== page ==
There were no surprises on the gull front and even Sandwich Tern numbers seemed to have peaked with far fewer around this week. There are still only a few Common Terns around as yet too but at least that meant we could get on with the Tern Island restoration without any worries of disturbance... 

The severe storms in February caused considerable damage to the Tern Island with the raised floor collapsing in places along the 'back' wall and a substantial amount of the substrate washing away too.

It's surprising what you can do with a few old pallets, re-cycled plywood and a bit of left over geotextile though!

A few boat-loads of surplus path-gravel and job done! We also added a few patches of sand to the existing shingle... if it works for the Little Terns it might help the Commons too!
Above three photos © Charlie Wheeler wheeler-photography

One of this year's first returning Common Terns.

Hopefully the Common Terns will consolidate on last year's success and the colony will thrive again this year... maybe enough to draw in something like The Swannery's third Sooty Tern! The two here in 1935 were a bit before my time!

Happy holidays!

Monday 14 April 2014

Playing Catch Up

Swannery Birding Highlights Of The Week..


Monday 7th to Sunday 13th April 2014...  

I was back at work this week (after a week off) and despite therefore spending more time at The Swannery it was, nonetheless, still rather quiet, albeit with a few firsts of the spring... These included my first Swannery Swallows of the year on Monday, with others trickling through all week (bizarrely though I still haven't seen any Sand Martins this year, let alone a House Martin); the first Reed and Sedge Warblers arrived too as did - at last - my first 2014 Wheatear; two Whimbrels circled the embayment on Sunday (following three the wrong side of The Chesil on Thursday) and the first few Common Terns joined the flock of up to ninety Sandwich Terns around the Tern Island.

This pair of Black-headed Gulls have also been hanging around the Tern Island.
There have been a couple of failed breeding attempts in recent years.
I wonder whether this pair will try?

Lingering 'winter' wildfowl consisted of a few Red-breasted Mergansers, Teal, Shoveler, Gadwall and a lone Wigeon, the latter the first for weeks, while there were still comparatively good numbers of Tufted Duck and Pochard. There were plenty of the four regular breeding species of course, namely Mute Swan, Canada Goose, Shelduck and Mallard. A couple of Black Swans are still present too.

Aside from the aforementioned Whimbrel and the two territorial pairs of Oystercatchers, waders seen were three Bar-tailed Godwits and few Redshank, Curlew and Snipe, whilst a flyover Ringed Plover was a 'heard only'.

The former regular male Marsh Harrier made a brief appearance but now seems to have settled at Radipole and no females were seen, so no nesting attempt here this year. The escaped Harris's Hawk is still being seen but there were no other raptors of note.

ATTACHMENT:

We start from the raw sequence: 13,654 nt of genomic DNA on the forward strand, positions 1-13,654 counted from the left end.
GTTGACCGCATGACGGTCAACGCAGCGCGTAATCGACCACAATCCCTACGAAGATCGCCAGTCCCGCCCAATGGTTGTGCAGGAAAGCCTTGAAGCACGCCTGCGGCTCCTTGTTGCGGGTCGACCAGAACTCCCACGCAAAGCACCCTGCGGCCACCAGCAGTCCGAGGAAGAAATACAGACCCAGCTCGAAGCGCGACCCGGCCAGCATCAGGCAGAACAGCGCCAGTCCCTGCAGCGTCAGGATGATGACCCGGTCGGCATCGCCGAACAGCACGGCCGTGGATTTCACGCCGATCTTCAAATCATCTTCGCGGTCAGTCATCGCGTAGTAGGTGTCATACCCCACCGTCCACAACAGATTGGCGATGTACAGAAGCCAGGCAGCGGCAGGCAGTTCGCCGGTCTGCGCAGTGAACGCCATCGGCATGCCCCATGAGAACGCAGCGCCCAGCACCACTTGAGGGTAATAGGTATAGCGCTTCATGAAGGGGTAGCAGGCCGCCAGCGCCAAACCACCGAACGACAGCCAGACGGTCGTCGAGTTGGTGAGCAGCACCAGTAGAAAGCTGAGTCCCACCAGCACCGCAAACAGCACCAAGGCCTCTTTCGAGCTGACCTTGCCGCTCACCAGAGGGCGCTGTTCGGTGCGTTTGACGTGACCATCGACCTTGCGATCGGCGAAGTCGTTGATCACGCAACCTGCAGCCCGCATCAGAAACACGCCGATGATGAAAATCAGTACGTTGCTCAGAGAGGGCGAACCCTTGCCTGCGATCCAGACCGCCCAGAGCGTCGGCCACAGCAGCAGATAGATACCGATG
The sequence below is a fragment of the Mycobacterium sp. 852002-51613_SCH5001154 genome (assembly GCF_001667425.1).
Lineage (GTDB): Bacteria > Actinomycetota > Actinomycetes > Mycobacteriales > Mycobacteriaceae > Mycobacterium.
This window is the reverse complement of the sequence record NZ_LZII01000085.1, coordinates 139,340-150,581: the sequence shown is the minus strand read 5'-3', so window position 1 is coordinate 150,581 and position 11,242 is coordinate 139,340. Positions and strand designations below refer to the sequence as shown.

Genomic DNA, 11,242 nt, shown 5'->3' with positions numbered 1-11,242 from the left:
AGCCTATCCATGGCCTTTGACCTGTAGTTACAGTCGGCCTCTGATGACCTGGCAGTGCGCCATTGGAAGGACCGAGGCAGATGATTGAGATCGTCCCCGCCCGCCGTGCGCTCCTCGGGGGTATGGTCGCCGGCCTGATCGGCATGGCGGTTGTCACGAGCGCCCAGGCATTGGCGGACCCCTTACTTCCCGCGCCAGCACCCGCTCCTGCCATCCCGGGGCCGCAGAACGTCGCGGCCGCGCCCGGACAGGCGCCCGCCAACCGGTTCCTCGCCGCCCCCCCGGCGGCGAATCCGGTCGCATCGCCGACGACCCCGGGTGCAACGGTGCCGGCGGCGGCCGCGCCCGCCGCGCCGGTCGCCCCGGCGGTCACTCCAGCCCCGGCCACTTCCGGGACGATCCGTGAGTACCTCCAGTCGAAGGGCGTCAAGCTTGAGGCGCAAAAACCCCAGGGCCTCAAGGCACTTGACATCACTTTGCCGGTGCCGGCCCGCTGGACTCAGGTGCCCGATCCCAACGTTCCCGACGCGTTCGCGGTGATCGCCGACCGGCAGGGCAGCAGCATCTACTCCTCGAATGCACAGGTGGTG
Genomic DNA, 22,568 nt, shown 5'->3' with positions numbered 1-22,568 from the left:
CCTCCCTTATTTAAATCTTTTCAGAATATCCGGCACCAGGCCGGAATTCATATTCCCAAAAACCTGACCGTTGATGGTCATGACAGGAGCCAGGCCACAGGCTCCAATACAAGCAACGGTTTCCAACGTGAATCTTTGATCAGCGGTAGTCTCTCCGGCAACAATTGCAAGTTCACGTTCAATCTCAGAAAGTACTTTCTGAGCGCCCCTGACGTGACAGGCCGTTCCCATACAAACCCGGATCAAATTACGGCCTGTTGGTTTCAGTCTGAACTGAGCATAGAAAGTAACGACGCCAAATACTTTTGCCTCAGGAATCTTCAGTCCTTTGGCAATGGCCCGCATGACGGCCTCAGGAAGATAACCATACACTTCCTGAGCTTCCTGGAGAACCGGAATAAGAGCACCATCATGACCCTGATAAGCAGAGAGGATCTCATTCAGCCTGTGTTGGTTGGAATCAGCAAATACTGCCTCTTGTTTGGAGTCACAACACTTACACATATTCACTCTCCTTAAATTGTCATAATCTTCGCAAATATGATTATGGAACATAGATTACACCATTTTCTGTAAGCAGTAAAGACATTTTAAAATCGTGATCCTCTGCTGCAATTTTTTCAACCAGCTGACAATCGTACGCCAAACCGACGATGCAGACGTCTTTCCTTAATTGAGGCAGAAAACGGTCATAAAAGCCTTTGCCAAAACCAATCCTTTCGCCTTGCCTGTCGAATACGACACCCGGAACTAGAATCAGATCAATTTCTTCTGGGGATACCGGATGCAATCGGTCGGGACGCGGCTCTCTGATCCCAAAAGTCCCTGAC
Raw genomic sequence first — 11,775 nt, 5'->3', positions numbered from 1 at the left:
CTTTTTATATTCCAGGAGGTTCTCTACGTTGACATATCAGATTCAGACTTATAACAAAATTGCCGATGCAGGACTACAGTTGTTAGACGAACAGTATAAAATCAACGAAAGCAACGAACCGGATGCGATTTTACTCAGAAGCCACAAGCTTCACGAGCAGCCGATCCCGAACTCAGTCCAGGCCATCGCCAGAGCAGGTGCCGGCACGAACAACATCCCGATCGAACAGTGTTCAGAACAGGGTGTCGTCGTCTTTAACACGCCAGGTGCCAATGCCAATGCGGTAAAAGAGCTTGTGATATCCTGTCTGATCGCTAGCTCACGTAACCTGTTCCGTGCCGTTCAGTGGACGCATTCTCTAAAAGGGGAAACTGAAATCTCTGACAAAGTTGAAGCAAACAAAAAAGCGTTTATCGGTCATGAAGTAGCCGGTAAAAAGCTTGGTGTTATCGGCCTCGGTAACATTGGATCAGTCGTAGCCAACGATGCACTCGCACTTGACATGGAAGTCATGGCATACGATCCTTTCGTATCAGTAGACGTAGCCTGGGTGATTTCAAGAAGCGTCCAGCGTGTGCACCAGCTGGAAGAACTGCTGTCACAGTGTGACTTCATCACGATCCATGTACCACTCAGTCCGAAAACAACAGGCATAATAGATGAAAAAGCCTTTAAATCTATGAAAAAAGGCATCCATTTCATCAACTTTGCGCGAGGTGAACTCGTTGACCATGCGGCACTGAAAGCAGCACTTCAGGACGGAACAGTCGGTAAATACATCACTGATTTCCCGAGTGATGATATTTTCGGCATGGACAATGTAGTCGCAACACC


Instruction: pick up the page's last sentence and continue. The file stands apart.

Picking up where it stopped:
In addition to the passerine migrants already mentioned, there were still comparatively good numbers of Chiffchaff, Willow Warbler and Blackcap, whilst still lingering scarcer breeders included several Cettis's Warblers and at least one pair each of Treecreeper, Goldcrest and Bullfinch. Unfortunately, however, the single male Nuthatch has, as yet, failed to attract a mate.

Several pairs of Goldfinch are now busy nest-building.
There had been no sign of any Bullfinches this spring until this male blundered into Steve Hales' mist nets! © Steve Hales. Thanks for the use of the pic Steve.

So now into mid-April things should really begin to liven up and as it is also the April WeBS next Sunday I should hopefully have a lot more to report next week!

Having lost them for many years, it is still feels a real novelty to have close views of a Water Vole!

Sunday 6 April 2014

A Spring Break

Swannery Birding Highlights Of The Week..


Monday 31st March to Sunday 6th April 2014...  

I was on leave this week and as I had lots of chores to do I didn't do much birding. In fact I only managed a couple of afternoon and a couple of evening visits to The Swannery all week and all were pretty unproductive. I don't think I missed much either though, as work colleague Charlie had very little to report. I did however manage my first Willow Warbler of the year to add to the numerous Chiffchaffs and Blackcaps now in song. Frustratingly though I still haven't logged any Sand Martins or Wheatears and my first Swallows of the year were just outside The Swannery recording area at New Barn Farm today. 

(Common) Starling at The Swannery this week... a former breeding species.
They used to nest in cavities in this very clump of Grey Poplars so lets hope they breed this year!

Lingering wildfowl included a few Teal, Shoveler and a pair of Gadwall and still several Pochard, Tufted Duck and Red-breasted Merganser.
As for waders there was a single rather late Lapwing (as long gone are the days when they nested here), a single Redshank (ditto), while a third pair of Oystercatchers briefly joined are two regular pairs (so at least we should have some breeding waders). 

One of the pairs of (Eurasian) Oystercatchers on 'The Bund' © Charlie Wheeler

There were no gulls of note but Sandwich Tern numbers continued to build...
Sandwich Terns on 'The Tern Island' this week © Charlie Wheeler.
The island needs a good refurbishment following the severe storms in February.
Lets hope we can get it done before the Common Terns begin arriving!

And a close-up of one of the Sandwich Terns. Unfortunately I couldn't read the ring!

So that's about it for this week but I'm back to work tomorrow so expect a fuller report next week (I hope!).

I'll just leave you with an image Charlie took which we thought was maybe a pupae of some sort but it turns out is a fungus...
Pink fungi © Charlie Wheeler.
Thanks Charlie for the use of this and two of the other images this week.